Figure 7.
 
Mn2+ quench of fura2 fluorescence after exposure to EGF. After depletion of ICS calcium with 5 μM CPA in Ca2+-free medium containing 0.5 mM EGTA, 0.5 mM Mn2+ was added in EGF-containing (A) or PDBu-containing (B) bathing medium (n = 6). Also shown are the curves obtained from cells after PKCβ or PKCδ siRNA transfection (n = 4). Cells transfected with siCONTROL (siCON) do not affect EGF- or PDBu-induced increases at the rate of Mn2+ quench (n = 4). The rank order of suppression of EGF augmentation of CCE was PKCβ > PKCδ knockdown (A). On the other hand, for PDBu enhancement, ranking was reversed (B).
Figure 8.
 
EGF-mediated SOC stimulation. (A) Experimental design. (B) Voltage pulse protocol. (C) Depolarization pulse induced currents after establishing the whole-cell configuration (control; n = 3). (D) Currents induced after extracellular application of EGF (20 ng/mL; n = 4). (E) Current-voltage relationship (I-V plot). After breaking into the whole-cell configuration (control; filled circles), no SOC currents were observed (n = 3). After extracellular application of EGF (filled rhombs), a significant increase in cation channel current amplitudes could be observed (n = 4). Ca2+ (5 mM) was used as charge carrier. HP, holding potential set to 0 mV.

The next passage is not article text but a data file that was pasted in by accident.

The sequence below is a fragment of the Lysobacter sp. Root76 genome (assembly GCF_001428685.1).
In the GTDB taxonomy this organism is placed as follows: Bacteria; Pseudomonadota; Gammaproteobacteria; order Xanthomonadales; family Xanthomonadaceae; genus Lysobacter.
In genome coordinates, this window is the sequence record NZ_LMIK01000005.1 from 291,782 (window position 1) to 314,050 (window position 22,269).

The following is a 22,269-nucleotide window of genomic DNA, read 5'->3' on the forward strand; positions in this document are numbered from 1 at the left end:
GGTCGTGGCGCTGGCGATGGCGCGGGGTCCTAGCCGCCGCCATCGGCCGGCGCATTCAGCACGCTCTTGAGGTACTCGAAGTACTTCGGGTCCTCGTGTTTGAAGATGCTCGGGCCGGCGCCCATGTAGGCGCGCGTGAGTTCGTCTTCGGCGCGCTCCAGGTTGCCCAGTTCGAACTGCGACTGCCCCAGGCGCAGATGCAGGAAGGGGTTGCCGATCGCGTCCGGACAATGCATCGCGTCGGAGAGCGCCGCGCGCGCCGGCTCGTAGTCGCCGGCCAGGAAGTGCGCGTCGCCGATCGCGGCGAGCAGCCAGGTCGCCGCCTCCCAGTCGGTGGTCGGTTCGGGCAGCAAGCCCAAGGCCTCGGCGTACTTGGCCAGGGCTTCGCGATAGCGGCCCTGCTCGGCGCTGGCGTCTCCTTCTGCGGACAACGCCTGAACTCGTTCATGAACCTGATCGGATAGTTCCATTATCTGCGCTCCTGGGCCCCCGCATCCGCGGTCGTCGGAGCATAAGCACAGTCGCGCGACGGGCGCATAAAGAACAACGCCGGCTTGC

Figure 8.
 
EGF-mediated SOC stimulation. (A) Experimental design. (B) Voltage pulse protocol. (C) Depolarization pulse induced currents after establishing the whole-cell configuration (control; n = 3). (D) Currents induced after extracellular application of EGF (20 ng/mL; n = 4). (E) Current-voltage relationship (I-V plot). After breaking into the whole-cell configuration (control; filled circles), no SOC currents were observed (n = 3). After extracellular application of EGF (filled rhombs), a significant increase in cation channel current amplitudes could be observed (n = 4). Ca2+ (5 mM) was used as charge carrier. HP, holding potential set to 0 mV.